The EAC RCP comes as a smaller and more detailed version of the Migration Dialogue for the Intergovernmental Authority on Development Region.
Other similar and operational initiatives in Africa include the Migration Dialogue for West Africa (MIDWA), the Migration Dialogue for Southern Africa (MIDSA) and the Migration Dialogue from the Common Market for Eastern and Southern Africa Member States (MIDCOM).
The formation of first RCP dialogue process can respond to migration challenges in the region and maximize the development opportunities migration can bring. It is hoped that the establishment of a REC for the EAC region will be in tandem with the 2016 New York Declaration for Refugees and Migrants and the Global Compact for Migration.
Mathuki says that the proposed RCP would benefit EAC through the creation of effective networks for migration governance and establishing a policy framework for migration and governance.
“The RCP will present a significant opportunity to improve the governance on migration, to address challenges associated with contemporary migration, and to strengthen the contribution of migrants and migration to sustainable development in the region,” said Dr. Mathuki.
On his part, Mohammed Abdiker, the IOM Regional Director for the East and Horn of Africa, said that the RCP was the results of the recognition by Partner States on the need to continuously dialogue and cooperate on migration issues at the national and regional levels.
It is hoped that the establishment of a RCP for the EAC region will lead to policy makers addressing migration in a holistic manner, creating intergovernmental networks to consult on migration governance to promote migration and development.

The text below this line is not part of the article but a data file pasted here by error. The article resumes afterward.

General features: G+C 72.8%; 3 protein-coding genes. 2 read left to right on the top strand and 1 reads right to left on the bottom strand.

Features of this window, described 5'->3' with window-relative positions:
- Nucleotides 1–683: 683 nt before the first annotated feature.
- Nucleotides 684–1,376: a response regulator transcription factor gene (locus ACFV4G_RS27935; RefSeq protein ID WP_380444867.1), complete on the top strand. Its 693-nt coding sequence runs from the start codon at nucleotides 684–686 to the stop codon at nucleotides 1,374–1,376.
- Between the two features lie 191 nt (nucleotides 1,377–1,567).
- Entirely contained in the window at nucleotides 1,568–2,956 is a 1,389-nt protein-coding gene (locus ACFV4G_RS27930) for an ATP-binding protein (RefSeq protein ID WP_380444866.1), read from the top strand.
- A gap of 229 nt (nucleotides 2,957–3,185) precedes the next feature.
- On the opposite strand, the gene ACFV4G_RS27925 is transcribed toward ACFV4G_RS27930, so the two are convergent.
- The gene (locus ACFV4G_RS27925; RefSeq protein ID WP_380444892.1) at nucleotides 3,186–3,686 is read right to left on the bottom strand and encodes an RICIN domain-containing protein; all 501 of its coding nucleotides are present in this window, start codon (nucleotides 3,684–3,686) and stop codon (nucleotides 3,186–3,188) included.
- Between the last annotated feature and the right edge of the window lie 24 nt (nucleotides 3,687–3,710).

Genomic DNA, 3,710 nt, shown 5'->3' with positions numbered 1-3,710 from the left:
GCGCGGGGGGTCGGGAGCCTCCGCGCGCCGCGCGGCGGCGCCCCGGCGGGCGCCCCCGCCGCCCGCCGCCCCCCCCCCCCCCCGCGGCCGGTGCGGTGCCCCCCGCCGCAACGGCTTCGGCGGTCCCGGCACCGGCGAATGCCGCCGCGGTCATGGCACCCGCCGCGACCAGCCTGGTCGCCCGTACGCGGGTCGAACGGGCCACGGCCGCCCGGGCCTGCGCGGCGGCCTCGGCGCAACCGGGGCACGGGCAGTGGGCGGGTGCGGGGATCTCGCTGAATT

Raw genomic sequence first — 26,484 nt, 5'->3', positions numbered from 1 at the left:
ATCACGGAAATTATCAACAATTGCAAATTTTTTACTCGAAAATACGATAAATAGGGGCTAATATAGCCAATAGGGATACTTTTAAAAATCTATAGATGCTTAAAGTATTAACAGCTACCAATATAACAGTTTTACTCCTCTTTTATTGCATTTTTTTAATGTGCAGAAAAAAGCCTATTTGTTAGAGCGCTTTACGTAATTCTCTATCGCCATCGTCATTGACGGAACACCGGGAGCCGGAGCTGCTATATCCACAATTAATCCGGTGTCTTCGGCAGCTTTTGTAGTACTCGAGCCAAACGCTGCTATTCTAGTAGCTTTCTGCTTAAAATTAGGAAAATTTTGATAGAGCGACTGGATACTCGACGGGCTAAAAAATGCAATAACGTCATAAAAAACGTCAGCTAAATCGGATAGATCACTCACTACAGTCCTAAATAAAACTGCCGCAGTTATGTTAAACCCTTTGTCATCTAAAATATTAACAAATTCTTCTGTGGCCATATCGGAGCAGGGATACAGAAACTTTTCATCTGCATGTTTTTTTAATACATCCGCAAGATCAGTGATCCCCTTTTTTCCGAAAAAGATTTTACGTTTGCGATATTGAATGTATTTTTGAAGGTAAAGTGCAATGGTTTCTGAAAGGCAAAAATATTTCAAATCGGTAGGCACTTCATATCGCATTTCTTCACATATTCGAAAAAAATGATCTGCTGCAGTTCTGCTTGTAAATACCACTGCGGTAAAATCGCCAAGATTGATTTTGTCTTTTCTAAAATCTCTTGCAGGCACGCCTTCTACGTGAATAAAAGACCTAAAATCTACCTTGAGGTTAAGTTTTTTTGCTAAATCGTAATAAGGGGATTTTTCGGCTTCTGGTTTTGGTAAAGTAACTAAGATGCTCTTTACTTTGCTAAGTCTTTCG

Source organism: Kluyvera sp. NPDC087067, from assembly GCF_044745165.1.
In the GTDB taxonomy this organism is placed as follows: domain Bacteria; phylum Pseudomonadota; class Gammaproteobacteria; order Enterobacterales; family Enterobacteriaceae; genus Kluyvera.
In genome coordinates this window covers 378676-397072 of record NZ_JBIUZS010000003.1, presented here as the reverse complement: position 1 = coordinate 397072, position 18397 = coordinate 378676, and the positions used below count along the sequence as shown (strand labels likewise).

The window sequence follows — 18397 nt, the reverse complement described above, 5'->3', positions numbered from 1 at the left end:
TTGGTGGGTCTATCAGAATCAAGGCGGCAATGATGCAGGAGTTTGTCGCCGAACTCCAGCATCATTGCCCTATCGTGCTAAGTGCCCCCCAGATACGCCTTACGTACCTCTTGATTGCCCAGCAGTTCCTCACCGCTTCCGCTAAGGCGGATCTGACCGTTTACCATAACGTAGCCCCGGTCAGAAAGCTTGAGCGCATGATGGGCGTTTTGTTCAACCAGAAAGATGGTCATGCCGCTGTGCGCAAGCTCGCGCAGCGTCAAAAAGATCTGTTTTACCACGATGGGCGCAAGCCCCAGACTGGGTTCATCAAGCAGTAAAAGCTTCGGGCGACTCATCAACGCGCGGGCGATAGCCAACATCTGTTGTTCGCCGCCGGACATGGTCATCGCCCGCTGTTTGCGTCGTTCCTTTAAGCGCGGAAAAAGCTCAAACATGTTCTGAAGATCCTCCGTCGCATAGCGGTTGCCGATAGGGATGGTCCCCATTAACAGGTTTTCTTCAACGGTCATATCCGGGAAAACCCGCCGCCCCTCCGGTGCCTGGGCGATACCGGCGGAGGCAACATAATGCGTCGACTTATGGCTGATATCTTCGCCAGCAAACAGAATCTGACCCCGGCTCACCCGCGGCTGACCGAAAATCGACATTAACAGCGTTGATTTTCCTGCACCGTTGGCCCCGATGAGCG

“The RCPs are the results of the recognition by states for the need to continuously dialogue and cooperate on migration issues at the state and regional levels. States will address migration in a holistic approach and build effective consultation networks on migration governance and policy frameworks that promote migration and development,” says Abdiker.
Rather than the common view that migrants stretch the resources of the host countries and therefore affect their progress, a study OECD (OECD/ILO (2018), How Immigrants Contribute to Developing Countries’ Economies, OECD Publishing, Paris) gives an opposite view.
The OECD, (Organisation for Economic Co-operation and Development), a group of 38 industrialised countries, instead says migrants have a direct benefit to the host countries if integrated well. “How well immigrants are integrated into the host country’s labour market is directly linked with their economic contribution to their destination countries. Immigrants in most partner countries have higher labour force participation and employment rates than native-born workers,” says the study report.